My New Preferred Whitewalls for C Bodies

saforwardlook

Old Man with a Hat
FCBO Gold Member
Joined
Oct 8, 2011
Messages
7,170
Reaction score
12,067
Location
California
With the demise of the Hankook whitewalls H724 with the 108XL load rating I searched for the next best alternative and came up with one that is even better in my view. It is the Nexen whitewall with an even higher 109XL load rating! The price is a little higher than the former but not much and to me well worth it. The tire doesn't look underinflated when on our C bodies like the Hankooks did either and the name "NEXEN" is a much preferred name for a tire on an American special interest car even though both the Hankook and Nexen tires are made in Korea (rather than in China, which I see as a plus). While the Cooper Trendsetter is another whitewall radial currently available (I do not know where they are actually made) I felt the tread design is an old one and the whitewalls don't stay white very well and they have a standard load rating - but still a reasonable alternative.

BRANDPLPlogo_nexen_tire.png

NEXEN TIREN PRIZ AH5235 /75 R15 109S XL WW
50,000 mile warranty$96.00/ea
+ Installation costs added in cart

The Cooper Trendsetters are also available at a slightly lower price:

COOPERTRENDSETTER SEP 235 /75 R15 105S SL WW
40,000 mile warranty$89.00/ea
+ Installation costs added in cart

I had a set of the Nexens installed on my 1971 Chrysler New Yorker that I bought a couple years ago now for a huge investment of $700 - see previous thread in this link:

For Sale - 1970 chrysler new yorker 2dr $700,-

I intend for this to be more of a driver vehicle, although eventually a very nice looking one. Here it is in its new configuration since initially acquiring it after installing a drive train from a rust bucket 1971 Dodge Monaco that had 41K miles on it and had its original standard 440 engine in it (T code). Wyatt @71Polara383 can attest that it indeed was a rust bucket since he saw it in the flesh (what was left of it) and got some parts off it when he was here a couple years ago now.

When I bought the New Yorker it didn't have a front bumper or grille in it and was missing its front valence too but those issues have been resolved and are now installed except for a front valence that still needs some body work done before installing it (so does the rear valence but I put it on now so I would have a license plate holder). The rear bumper has also been replated with some new tail light bezels as was the front grille/bumper. I plan on having the New Yorker repainted since the original body did have some prior body work done to it and and not done all that well plus some dents and the body lower side trim needs some replacing with new and some alignment issues fixed. So my body/paint guy will restore the body and paint it including the original style paint stripes a little later. I will also put on a new vinyl top and new headliner/carpets, but it is shown in its current state and I am driving it around currently and enjoying it a lot. It runs really well and will lay scratch with just a moderate part throttle tip-in from a stop (I am not to Wyatt's level yet!! :D). Idle is also very smooth.

I did go through the engine just to make sure all is well, replaced the core plugs, new steel head gaskets, new timing chain, etc. I did clean up the engine compartment and also cleaned the stub frame and coated it with Por 15. The engine compartment looks presentable now but I am not aiming for show quality on this one. There are some things to complete yet in the engine bay but this is where it is currently. I note that although this car was bought in Washington, it has a Californis emission sticker on its original fender well that I left in place when I refinished the fender well, so it is back home again. I also rebuilt the automatic transmission, redid all the brakes, etc..... Fortunately, there is no rust on this vehicle anywhere.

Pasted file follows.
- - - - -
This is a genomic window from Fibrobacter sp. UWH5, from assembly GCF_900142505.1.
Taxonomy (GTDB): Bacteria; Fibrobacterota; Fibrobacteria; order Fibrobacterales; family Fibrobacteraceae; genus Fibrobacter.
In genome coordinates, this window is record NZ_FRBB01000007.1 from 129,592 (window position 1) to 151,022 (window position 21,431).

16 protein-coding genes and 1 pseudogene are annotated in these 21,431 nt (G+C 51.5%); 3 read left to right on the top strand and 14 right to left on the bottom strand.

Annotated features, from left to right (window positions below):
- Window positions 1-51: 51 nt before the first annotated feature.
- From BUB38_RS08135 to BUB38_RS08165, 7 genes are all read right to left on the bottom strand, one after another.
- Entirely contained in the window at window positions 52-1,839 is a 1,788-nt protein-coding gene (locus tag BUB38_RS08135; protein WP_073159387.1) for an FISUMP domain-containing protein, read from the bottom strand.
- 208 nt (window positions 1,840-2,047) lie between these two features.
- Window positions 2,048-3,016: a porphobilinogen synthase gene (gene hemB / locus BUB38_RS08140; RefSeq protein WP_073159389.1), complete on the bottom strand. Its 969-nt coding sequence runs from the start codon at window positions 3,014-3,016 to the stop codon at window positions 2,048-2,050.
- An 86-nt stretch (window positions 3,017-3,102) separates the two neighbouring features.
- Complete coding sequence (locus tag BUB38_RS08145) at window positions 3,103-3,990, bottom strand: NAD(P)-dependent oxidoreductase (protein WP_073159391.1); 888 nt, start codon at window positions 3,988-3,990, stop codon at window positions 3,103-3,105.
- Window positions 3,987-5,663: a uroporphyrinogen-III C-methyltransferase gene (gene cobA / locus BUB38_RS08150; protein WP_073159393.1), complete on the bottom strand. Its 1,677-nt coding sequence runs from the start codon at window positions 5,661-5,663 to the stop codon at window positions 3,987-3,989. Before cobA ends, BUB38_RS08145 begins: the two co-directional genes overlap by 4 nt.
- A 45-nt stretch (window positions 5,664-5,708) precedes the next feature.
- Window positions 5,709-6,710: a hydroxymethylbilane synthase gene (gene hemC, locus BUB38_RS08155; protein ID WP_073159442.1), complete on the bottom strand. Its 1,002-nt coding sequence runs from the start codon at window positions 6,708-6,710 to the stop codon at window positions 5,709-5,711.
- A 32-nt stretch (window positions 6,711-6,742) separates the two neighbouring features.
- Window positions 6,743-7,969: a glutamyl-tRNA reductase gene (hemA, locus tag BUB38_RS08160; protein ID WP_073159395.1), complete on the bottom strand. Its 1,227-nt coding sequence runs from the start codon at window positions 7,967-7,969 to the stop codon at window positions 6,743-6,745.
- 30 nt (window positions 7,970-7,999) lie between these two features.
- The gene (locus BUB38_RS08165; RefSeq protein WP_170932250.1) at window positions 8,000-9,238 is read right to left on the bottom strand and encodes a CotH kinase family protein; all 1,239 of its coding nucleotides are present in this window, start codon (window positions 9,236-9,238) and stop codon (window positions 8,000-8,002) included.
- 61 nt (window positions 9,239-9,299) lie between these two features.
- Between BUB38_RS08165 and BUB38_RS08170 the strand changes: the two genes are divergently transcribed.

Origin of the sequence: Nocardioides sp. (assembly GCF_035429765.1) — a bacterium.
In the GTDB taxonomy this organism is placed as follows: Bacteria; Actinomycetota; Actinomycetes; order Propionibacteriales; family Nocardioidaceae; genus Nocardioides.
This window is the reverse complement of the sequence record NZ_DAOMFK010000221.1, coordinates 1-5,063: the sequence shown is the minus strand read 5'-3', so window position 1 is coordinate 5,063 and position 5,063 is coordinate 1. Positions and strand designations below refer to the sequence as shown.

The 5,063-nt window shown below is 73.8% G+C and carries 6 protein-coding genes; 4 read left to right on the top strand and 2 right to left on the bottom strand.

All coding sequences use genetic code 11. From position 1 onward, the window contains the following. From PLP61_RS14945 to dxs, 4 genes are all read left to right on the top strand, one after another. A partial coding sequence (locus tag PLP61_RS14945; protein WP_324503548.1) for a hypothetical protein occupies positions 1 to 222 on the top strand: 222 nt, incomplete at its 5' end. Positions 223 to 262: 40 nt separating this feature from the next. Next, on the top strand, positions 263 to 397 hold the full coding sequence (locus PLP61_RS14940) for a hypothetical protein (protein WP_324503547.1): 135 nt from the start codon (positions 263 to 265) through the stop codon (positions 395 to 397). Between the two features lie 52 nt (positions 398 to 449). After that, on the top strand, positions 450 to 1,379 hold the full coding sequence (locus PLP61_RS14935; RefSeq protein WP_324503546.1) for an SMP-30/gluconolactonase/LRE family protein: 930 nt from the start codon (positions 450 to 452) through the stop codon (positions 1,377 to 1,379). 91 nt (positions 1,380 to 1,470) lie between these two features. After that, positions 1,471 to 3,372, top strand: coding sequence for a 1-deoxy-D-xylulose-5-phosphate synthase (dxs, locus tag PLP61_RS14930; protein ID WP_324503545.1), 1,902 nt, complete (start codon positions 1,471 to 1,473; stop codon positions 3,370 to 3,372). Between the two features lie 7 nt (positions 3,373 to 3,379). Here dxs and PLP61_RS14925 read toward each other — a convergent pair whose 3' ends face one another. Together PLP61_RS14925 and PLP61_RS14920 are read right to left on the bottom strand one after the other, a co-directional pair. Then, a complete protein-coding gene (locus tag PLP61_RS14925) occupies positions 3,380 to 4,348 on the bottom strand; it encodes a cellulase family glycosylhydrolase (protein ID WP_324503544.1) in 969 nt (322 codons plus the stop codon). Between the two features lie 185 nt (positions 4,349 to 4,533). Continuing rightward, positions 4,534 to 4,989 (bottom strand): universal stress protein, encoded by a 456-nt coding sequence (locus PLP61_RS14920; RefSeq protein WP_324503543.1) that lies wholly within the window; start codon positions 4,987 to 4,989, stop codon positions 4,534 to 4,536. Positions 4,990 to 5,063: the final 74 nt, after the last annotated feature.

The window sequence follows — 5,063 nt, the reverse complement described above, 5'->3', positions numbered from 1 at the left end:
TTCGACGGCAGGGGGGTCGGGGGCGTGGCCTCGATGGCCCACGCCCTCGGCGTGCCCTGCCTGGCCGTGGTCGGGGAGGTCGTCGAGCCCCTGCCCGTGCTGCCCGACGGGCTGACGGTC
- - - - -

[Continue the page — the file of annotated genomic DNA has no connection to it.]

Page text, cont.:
Anyway, here are some photos of the tires installed and also some views of where the car is at currently. I have been working on two other vehicles in the same time period so this one has taken a little more time than I estimated but is getting there..............

2021-07-05 00.01.03-2.jpg
2021-07-05 00.01.40.jpg
2021-07-05 00.29.54.jpg
2021-07-05 00.30.46.jpg
2021-07-05 00.31.15.jpg
2021-07-05 00.31.58.jpg
2021-07-05 00.34.15.jpg
2021-07-05 00.34.42.jpg
 
Last edited:

BigblueC

Senior Member
Joined
Sep 25, 2015
Messages
1,647
Reaction score
2,135
Location
NC
Your car is looking good and I agree that the Nexen tire is the better looking tire.

Having never owned any Nexen tires, what's yalls opinion on them?
 

Marv

Wannabe C-body owner
FCBO Gold Member
Joined
Sep 3, 2015
Messages
1,171
Reaction score
1,698
Location
Autobahnland
to me it looks like the white stripe is about half an inch thicker than it would have been on original tires doesn´t it ?

In Germany many people use Maxxis MA1 tires ( made in Taiwan ) because they are way cheaper than the BF Goodrich Silvertown but the
stripe is about an inch wide and in my opinion it looks horrible.
18580R13_MAXXIS.jpg


That thick stripe really bothers me
 

patrick66

Old Man with a Hat
Joined
Jul 4, 2012
Messages
5,937
Reaction score
4,427
Location
Central Oklahoma
I love those Chrysler wheelcovers - they are very reminiscent of the Pontiac 8-lug finned aluminum drum from 1960 through 1967.

?u=https%3A%2F%2Flive.staticflickr.com%2F4055%2F4363690501_51aac86c31_b.jpg

2021-07-05-00-01-03-2-jpg.jpg
 

Mike66Chryslers

Senior Member
Joined
Apr 28, 2012
Messages
1,282
Reaction score
1,681
Location
Ontario, Canada
I love those Chrysler wheelcovers - they are very reminiscent of the Pontiac 8-lug finned aluminum drum from 1960 through 1967.

View attachment 471451
View attachment 471452